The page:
Movie Review

There Will Be Blood

"There Will Be Greed. There Will Be Vengeance."
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There Will Be Blood Movie Poster

US Release Date: 12/26/2007

Directed by:Paul Thomas Anderson

Starring

Average Stars:
Reviewed on: January 6th, 2008
Daniel Day-Lewis in There Will Be Blood.

Daniel Day-Lewis in There Will Be Blood.

And the award for most over-rated film of the year goes to, There Will Be Blood. It has received tons of critical support, won awards and been nominated for many more. Now I hate to pull an "Eric", but I kind of suspect this has something to do with its very liberal stance and stereotyping, because, while it does have high production values and some terrific acting from its lead actor, overall it's too long, too boring, and with out much of a plot. What it does have is a greedy, psychopathic oilman and a hypocritical Christian minister as its two main characters. And as any good liberal knows, Big Business and Christianity are the enemy, right?

The movie starts strongly, with Daniel Plainview (Day-Lewis), alone in a pit somewhere in the western desert, digging for silver. The opening scenes carry on for ten minutes, without any dialogue, and shows Plainview's struggles, how he breaks his leg, and must pull himself out on his own and struggle into town. These opening scenes show you exactly what type of man he is, without a word ever being spoken. It's too bad the movie hadn't ended right then.

The movie proper begins when Plainview discovers that there is oil around a small western desert town and begins buying up all the land around it. Here's where the plot of the movie should have kicked in, but there isn't a plot so to speak. Stuff happens, but there isn't any of kind all-encompassing goal or end-point that the story is seeking. Plainview makes an enemy of Eli Sunday, the local preacher; an unlikable and hypocritical young man. Plainview's son goes deaf following an oil strike. Plainview's half-brother shows up out of nowhere and he has to deal with him. All of these things happen, but they're mostly unrelated to each other and fail to add up to a plot. And for a movie that's 2 hours and 38 minutes to not have a plot is, frankly, unforgivable.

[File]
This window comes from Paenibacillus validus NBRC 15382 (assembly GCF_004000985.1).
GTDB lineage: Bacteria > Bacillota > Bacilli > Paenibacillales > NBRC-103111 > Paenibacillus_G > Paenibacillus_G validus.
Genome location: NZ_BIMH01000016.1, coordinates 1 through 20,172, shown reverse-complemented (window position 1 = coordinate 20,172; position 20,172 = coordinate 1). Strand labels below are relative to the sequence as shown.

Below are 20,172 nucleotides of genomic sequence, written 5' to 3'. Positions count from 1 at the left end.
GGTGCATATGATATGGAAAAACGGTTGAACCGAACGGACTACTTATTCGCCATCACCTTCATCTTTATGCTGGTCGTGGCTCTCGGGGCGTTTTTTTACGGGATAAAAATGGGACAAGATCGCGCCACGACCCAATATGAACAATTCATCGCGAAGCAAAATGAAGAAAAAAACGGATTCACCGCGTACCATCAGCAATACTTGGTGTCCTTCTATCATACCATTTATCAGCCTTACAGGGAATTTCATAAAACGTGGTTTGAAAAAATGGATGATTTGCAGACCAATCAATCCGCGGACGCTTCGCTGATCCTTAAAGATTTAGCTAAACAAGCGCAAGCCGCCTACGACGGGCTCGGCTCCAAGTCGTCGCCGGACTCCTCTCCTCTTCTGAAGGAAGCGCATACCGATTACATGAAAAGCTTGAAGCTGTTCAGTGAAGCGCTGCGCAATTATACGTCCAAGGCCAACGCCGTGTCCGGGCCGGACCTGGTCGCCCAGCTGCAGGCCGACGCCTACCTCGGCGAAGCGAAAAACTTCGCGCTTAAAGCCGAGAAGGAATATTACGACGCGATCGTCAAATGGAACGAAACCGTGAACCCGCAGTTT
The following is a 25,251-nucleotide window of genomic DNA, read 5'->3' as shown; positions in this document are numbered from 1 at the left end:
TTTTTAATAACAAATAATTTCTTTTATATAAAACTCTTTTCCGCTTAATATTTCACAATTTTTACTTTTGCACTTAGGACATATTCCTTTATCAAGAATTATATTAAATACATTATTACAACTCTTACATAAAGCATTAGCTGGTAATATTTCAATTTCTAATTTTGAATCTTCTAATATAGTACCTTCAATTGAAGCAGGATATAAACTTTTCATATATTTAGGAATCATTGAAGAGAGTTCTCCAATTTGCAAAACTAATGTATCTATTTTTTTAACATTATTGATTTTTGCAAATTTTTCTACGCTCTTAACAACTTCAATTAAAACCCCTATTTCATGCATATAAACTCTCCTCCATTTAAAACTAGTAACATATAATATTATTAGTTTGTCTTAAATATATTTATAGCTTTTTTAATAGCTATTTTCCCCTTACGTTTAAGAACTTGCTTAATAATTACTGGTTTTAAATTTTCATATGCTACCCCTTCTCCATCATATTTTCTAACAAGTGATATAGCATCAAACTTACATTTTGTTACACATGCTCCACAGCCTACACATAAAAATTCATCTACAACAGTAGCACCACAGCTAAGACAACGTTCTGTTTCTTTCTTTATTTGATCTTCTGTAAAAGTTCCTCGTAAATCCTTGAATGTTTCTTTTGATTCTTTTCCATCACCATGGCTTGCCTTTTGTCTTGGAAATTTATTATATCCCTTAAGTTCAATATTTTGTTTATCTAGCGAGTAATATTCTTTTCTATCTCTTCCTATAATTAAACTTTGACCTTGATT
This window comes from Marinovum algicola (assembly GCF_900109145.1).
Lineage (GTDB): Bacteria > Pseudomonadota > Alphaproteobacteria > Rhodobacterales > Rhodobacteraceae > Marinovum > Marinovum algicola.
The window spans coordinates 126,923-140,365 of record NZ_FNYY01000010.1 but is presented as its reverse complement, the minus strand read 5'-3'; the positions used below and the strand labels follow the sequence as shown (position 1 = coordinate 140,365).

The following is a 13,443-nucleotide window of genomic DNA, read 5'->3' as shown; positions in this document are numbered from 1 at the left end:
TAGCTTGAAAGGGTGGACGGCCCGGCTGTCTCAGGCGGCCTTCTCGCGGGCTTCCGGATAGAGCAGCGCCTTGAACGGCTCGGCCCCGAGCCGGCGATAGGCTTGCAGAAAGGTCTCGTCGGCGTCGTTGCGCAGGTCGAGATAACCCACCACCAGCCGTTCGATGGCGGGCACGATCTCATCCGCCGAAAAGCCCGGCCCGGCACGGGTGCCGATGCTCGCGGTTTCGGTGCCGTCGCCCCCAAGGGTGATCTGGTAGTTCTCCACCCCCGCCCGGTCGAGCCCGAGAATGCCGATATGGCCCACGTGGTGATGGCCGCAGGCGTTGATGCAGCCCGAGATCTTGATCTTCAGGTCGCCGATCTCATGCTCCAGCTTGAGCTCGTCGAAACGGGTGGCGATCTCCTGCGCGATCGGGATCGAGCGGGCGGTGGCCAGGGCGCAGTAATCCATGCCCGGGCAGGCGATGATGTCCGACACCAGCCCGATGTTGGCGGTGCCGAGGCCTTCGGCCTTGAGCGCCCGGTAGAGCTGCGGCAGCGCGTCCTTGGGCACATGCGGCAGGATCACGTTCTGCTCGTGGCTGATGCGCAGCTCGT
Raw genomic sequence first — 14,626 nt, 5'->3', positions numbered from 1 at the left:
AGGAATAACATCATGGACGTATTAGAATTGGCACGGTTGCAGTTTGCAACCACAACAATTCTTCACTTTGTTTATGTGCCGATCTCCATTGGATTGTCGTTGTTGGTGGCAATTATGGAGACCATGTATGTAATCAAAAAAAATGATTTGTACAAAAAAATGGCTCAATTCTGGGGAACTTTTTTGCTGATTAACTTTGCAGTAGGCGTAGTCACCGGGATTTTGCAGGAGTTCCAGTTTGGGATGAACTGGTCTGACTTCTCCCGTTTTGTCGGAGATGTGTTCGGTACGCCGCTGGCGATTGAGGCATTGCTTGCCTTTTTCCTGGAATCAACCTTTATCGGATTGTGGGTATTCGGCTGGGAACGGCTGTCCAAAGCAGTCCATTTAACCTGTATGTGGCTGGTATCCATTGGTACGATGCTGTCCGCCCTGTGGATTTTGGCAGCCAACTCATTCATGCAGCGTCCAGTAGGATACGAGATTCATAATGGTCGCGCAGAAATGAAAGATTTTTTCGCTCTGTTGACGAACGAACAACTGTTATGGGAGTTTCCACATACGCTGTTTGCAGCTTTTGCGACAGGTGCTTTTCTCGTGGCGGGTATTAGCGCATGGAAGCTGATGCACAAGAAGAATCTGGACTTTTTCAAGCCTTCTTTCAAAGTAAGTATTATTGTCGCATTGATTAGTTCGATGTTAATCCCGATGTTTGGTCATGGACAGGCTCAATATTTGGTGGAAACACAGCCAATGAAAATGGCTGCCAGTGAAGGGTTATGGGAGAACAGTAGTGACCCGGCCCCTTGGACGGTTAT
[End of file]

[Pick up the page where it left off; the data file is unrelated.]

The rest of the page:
Daniel Day-Lewis is the only part of this movie that lives up to its hype. As is usual for him, Day-Lewis buries himself in this part. He ages as the movie progresses, and it's not just with makeup. His body language and movements all change as he ages and it's impossible to tell where along the aging path, the real Day-Lewis is. His deep-throated accent is superb. Overall he is light-years better than the material.

Both the big businessman and the religious man are shown to be bad in this movie, but a better alternative isn't presented. It's hard to spend so much time watching a movie when there isn't anyone to care about. Usually you have a protagonist and an antagonist, but here you have two antagonists, although at first you'll think of one of them as the protagonist, his eventual behavior shows you that he's the opposite. If Anderson (the writer/director) wanted to condemn these two types of men, he could have at least offered an alternative. Someone fighting them both that could have been the "hero" of the story.

Visually, the movie is stunning. The production values are fantastic, as is the cinematography. From a technical standpoint, there are no complaints. It's too bad that high technical standards have nothing to do with making a good movie. You can give me a movie with the shoddiest production work, but with a great script, interesting characters and some decent acting, and I'll pick it over this movie any day.

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Reviewed on: February 7th, 2008
Daniel Day-Lewis in There Will Be Blood.

Daniel Day-Lewis in There Will Be Blood.

There Will Be Blood has, first and foremost, the best cinematography and performance of the year.